Dave Scantland
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Eat more chicken skin.

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Good luck!  Stew-y things spooned on top of and soaking into sage-y. crisp polenta squares is one of the best things in the world to eat during the winter.

i think my polenta is ontrack as far as your description--pulled away from pan, firm consistency, and chilled well. when i cut the disks, they were clean, with no cracking or mooosh, so i think i'm good there. hadn't thought of tossing them in an oil/butter combo, but will do so. thanks for the suggestions--will take them to the "test kitchen".

have short ribs, braised in port with wild mushrooms....that's what i want to pair the polenta with...so i am in total agreement on the above sentiment!

"Laughter is brightest where food is best."

www.chezcherie.com

Author of The I Love Trader Joe's Cookbook ,The I Love Trader Joe's Party Cookbook and The I Love Trader Joe's Around the World Cookbook

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Ooops, I didn't mean "toss" so much like you'd toss potatoes in fat before roasting - just my flippant way of saying "put them in some preheated butter/oil".

Dave's reply reminded me that another way to do this is to brush the tops of the pieces very well with butter or oil and run under the broiler.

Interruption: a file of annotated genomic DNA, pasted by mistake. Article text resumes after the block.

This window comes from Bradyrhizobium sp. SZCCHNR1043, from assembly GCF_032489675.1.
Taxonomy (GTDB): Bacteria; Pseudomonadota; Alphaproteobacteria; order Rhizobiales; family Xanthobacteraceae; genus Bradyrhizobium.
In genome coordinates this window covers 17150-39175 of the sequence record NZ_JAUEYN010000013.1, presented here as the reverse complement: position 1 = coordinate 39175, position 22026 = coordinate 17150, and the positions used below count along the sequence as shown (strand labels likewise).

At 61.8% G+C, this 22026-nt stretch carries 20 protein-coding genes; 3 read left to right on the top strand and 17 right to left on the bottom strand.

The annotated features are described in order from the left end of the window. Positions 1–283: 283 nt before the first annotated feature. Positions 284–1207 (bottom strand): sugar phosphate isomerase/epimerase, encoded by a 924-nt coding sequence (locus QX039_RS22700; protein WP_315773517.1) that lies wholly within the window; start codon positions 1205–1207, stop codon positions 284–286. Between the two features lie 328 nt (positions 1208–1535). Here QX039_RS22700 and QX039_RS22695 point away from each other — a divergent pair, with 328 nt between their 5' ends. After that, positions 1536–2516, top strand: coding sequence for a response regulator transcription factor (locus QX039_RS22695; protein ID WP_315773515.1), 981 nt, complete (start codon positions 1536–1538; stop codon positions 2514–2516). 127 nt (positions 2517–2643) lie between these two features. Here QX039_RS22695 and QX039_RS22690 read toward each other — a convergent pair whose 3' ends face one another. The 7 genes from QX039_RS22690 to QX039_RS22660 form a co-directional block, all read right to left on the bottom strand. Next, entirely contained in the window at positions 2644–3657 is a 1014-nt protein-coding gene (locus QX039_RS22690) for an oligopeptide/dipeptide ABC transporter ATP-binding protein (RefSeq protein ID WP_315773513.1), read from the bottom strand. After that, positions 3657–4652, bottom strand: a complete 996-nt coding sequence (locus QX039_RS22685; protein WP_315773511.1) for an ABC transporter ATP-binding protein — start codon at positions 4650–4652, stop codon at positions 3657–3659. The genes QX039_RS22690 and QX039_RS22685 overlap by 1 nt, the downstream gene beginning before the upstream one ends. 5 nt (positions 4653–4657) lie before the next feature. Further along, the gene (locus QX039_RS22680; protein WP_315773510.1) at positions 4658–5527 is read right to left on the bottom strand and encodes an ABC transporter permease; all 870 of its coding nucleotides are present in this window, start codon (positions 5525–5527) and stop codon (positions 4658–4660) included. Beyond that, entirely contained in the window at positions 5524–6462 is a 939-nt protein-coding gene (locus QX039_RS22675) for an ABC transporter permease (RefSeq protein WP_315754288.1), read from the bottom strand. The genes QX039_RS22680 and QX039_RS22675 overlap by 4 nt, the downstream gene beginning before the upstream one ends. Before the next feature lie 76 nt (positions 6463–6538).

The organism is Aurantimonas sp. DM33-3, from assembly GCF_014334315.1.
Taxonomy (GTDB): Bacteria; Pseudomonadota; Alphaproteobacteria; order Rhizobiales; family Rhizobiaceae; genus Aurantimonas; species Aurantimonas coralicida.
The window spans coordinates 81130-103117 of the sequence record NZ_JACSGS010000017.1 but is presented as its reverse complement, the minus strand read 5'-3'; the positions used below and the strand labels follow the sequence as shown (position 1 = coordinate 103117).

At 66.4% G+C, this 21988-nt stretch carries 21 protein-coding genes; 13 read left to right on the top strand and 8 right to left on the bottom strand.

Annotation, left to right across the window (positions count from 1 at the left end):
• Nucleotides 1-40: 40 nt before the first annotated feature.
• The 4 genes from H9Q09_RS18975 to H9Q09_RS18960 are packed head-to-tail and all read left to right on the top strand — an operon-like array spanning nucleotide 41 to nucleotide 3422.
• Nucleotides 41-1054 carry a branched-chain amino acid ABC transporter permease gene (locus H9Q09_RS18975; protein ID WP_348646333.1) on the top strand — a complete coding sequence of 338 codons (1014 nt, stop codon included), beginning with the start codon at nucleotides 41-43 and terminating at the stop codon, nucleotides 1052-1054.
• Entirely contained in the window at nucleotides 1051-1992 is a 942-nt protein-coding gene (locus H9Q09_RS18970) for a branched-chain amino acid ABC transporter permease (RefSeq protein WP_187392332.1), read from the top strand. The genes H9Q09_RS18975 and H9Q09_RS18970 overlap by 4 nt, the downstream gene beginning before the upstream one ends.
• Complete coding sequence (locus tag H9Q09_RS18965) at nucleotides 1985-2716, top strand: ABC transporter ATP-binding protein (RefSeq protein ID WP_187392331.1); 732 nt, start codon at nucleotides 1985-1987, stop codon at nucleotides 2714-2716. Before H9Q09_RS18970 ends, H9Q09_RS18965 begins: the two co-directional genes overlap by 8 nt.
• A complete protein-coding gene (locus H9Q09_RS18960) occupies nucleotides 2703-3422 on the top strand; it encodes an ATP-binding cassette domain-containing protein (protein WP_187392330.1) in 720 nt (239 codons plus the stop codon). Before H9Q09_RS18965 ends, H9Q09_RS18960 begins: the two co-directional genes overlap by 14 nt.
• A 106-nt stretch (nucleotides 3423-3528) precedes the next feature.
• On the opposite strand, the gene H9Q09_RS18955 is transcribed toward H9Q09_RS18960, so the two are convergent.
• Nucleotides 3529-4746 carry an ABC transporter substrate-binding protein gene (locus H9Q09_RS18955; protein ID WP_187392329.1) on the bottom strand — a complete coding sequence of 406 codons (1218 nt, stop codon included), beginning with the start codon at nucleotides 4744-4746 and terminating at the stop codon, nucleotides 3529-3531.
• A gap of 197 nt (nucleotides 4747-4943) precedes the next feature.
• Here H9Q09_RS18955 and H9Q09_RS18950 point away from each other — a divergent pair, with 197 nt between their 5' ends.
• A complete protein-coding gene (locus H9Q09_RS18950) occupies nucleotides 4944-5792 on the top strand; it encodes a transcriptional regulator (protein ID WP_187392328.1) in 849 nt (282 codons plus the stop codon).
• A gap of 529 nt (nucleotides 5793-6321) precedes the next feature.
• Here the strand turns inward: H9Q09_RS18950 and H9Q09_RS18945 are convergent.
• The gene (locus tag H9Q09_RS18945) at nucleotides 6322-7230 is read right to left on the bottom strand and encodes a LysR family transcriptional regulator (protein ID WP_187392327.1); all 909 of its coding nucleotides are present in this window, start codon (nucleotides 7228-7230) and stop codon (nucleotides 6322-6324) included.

Maybe you could do this in greased ramekins if the stuff is too gooey? Hmmm....

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I find that the key is not to stir the polenta disks at all for the first 5 mintues of cooking (or so). I do it over medium-high heat in a cast iron skillet with good results using butter and olive oil (this is how my mother cooked cornmeal much growing up, and polenta is of course just the fancy name for that.)

This has worked for me with polenta that I've eaten in the morning as grits, so it was originally not that thick. After thickening in the fridge, it seems to fry up just fine.

The grill is also a good place to get a nice crust on polenta.

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Ooops, I didn't mean "toss" so much like you'd toss potatoes in fat before roasting - just my flippant way of saying "put them in some preheated butter/oil".

Dave's reply reminded me that another way to do this is to brush the tops of the pieces very well with butter or oil and run under the broiler.

Maybe you could do this in greased ramekins if the stuff is too gooey? Hmmm....

and "gooey" was my flippant way of saying "not crisply golden"...it's not really goo-ey, it just doesn't form a crust. i think the polenta is definitely firm enough to panfry or griddle. it hold together beautifully when cut, and in the pan.

maybe i just need to "cook like the beatles" ("let it be, let it be, let it be, now, let it be...")

dave's reply got me thinking that i love duck fat...and then i got terribly distracted, imagining polenta glistening with duck fat....

"Laughter is brightest where food is best."

www.chezcherie.com

Author of The I Love Trader Joe's Cookbook ,The I Love Trader Joe's Party Cookbook and The I Love Trader Joe's Around the World Cookbook